By Qingwu (William) Meng

When I returned to Michigan State University (MSU) for my PhD 2.5 years ago, I was beyond excited to be involved in the development of a brand new research facility, the Controlled-Environment Lighting Laboratory (CELL), led by my advisor, Dr. Erik Runkle. The idea behind it was to create a dedicated space for not only lighting research on indoor vertical farming, but also teaching and outreach activities. CELL is located conveniently by busy classrooms on the first floor of the Plant & Soil Sciences Building. Its large, bright windows peppering the hallway with all different kinds of lights offer an intriguing view for students and passersby.


OSRAM helped us design, engineer, and build custom LED fixtures with 7 independent color channels (UV-A, blue, green, hyper red, far red,  and two whites). These fixtures aren’t the typical ones with constant light outputs, but rather, they are controlled by the proprietary OSRAM Spartan Control Software. The intensity of each color channel at plant canopy can be dialed up or down at 1-µmol intervals. As a result, numerous spectral combinations can be created, scheduled, and tested.

What is now CELL used to be a storage room filled with cabinets and bookshelves. While Erik worked with the MSU Infrastructure Planning and Facilities and technician Steve Brooks to remodel the room, I trialed growing racks with help from Steve and another technician Nate DuRussel and tested the LED fixture prototype from OSRAM. As soon as the flooring, window, door, plumbing, electrical, and HVAC work was completed, I assembled all 8 growing racks with Nate and a couple of undergraduate students and then worked on hydroponic tubing with Steve. After the engineers from OSRAM installed final LED fixtures on the racks, they guided me through various scenarios of interfacing with the fixtures and continued to provide full, generous technical support.

Leafy greens such as lettuce and kale are grown hydroponically in a deep water culture system. Within each of the 8 racks, oxygenated nutrient water circulates in between a reservoir and three vertical layers. This ensures a consistent supply of nutrients to plant root systems while conserving water. Since the passively cooled LED fixtures emit little radiated heat, the distance between them and the plants is shortened to merely 1.5 feet, making it possible to stack growing planes vertically to maximize space use efficiency. I made a video during the first test run of the growing system in April, 2017.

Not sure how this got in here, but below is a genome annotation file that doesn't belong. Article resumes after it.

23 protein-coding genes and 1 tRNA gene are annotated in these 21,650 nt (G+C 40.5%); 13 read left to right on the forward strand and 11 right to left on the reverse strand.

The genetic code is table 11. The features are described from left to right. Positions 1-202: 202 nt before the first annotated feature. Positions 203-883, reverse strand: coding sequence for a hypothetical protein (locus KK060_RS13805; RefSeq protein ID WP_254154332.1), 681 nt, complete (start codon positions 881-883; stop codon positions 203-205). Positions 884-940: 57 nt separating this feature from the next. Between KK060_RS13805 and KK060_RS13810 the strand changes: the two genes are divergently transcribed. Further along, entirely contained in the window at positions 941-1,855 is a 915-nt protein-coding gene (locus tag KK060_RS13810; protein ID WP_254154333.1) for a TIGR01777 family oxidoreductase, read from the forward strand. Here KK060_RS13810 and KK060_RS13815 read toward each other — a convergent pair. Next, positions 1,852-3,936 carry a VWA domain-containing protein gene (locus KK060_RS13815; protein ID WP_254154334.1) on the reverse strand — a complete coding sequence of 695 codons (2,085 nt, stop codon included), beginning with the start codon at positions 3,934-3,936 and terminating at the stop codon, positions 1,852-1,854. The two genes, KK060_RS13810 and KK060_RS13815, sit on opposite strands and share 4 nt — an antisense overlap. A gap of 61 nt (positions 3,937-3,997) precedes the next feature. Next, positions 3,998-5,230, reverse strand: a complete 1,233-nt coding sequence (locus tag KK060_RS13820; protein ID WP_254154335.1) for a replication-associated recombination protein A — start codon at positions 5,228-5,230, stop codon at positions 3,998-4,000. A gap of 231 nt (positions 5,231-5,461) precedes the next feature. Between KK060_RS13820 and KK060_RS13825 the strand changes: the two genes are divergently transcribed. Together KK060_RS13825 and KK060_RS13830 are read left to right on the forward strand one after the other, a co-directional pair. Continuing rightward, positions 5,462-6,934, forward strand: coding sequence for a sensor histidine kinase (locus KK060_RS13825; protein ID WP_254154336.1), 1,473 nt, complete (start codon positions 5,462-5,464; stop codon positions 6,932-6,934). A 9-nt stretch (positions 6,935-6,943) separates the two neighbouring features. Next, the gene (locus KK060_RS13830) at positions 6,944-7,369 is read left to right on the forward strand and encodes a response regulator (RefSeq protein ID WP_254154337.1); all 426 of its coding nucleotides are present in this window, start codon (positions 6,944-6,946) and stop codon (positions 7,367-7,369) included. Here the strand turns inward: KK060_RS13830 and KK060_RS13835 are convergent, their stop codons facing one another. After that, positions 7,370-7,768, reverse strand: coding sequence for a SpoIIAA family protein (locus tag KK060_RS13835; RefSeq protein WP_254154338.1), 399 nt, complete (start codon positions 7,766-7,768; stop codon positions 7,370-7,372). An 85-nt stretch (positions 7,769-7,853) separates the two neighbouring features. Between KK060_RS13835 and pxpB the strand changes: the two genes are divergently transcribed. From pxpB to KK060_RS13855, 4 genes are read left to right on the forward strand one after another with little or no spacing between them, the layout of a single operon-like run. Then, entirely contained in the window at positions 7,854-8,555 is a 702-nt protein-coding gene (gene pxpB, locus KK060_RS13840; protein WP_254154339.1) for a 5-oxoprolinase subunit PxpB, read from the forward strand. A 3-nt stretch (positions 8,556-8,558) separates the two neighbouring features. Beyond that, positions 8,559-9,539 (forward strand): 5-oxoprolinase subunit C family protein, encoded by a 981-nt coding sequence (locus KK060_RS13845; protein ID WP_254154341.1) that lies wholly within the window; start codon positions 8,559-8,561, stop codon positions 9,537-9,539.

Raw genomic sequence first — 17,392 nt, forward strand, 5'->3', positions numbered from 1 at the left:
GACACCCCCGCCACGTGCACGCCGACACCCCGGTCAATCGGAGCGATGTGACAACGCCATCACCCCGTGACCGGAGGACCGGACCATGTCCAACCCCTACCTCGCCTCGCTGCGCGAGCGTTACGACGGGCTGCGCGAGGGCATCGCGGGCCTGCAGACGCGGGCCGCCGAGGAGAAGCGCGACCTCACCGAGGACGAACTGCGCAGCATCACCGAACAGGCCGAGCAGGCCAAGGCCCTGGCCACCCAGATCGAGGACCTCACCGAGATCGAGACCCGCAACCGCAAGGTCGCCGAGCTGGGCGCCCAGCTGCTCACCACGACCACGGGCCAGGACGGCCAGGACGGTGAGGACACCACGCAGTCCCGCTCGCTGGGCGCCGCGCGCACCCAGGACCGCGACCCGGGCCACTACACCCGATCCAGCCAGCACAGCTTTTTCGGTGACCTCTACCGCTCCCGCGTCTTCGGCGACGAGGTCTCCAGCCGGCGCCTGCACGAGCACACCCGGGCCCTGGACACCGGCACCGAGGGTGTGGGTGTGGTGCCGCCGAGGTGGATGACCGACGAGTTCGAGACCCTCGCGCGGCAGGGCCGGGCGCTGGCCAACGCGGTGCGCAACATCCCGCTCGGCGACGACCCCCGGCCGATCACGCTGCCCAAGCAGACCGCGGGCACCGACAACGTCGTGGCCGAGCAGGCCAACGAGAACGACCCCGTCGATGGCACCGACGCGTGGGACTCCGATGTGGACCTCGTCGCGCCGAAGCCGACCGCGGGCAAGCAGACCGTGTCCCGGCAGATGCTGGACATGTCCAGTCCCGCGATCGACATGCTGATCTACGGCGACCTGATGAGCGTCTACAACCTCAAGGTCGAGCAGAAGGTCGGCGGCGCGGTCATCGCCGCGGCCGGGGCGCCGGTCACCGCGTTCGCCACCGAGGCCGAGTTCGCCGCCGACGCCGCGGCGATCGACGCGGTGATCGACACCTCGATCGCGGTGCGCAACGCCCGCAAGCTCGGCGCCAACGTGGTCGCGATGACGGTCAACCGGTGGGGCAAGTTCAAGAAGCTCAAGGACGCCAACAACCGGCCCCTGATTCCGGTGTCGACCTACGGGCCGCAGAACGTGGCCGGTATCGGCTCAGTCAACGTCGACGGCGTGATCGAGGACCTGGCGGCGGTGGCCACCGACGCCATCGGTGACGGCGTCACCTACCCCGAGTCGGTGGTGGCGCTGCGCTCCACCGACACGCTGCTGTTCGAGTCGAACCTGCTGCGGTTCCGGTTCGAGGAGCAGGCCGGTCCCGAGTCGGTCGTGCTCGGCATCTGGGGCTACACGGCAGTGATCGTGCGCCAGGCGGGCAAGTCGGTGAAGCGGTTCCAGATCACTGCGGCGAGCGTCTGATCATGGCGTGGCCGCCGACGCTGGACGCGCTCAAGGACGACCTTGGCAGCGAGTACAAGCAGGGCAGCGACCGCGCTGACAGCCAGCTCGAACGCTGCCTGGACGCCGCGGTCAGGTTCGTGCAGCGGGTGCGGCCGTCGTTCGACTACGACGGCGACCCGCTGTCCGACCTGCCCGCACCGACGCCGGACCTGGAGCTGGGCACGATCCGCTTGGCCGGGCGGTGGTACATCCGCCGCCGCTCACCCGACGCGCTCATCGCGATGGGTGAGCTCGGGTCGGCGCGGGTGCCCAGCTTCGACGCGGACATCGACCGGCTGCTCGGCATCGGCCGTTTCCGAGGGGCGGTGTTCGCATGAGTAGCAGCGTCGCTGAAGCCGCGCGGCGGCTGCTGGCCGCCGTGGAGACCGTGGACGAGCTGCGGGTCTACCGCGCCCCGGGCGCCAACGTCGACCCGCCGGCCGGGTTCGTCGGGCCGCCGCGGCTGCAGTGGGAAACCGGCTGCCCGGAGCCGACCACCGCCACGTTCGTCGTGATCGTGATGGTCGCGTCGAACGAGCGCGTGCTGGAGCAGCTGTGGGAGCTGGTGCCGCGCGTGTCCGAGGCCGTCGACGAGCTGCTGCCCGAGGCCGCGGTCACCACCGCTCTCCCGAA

OSRAM also made a neat video in June, 2017 to showcase our research missions in CELL. Light is both an energy source and a signal to plants. Since it mediates photosynthesis and secondary metabolism, it is a powerful tool to increase crop yields and improve nutritional value and taste profiles. Yes, we ate lettuce grown under different lighting conditions and discerned sensory differences.

The test runs allowed me to improve the growing system and methods. My first official experiment spanned from June, 2017 to November, 2017 with three replications. When plants were one month old, I collected data on plant shape, pigmentation, and biomass. Here is a video I produced to document some highlights of this experiment. I plan to present the findings at the American Society for Horticultural Science (ASHS) annual meeting in the summer of 2018.

Engaging in the building process of such a technologically unique and advanced plant lighting lab from the ground up is priceless to me. I feel truly grateful for having this opportunity and learning so much from everyone involved in this project: I acquired practical and technical skills that complement and enrich my scientific learning. I’m excited to conduct more plant lighting research in CELL before I graduate in late 2018 and hope to transform more scientific knowledge into applications that benefit the rapidly evolving vertical farming industry.

My experience in the Controlled-Environment Lighting Laboratory (so far)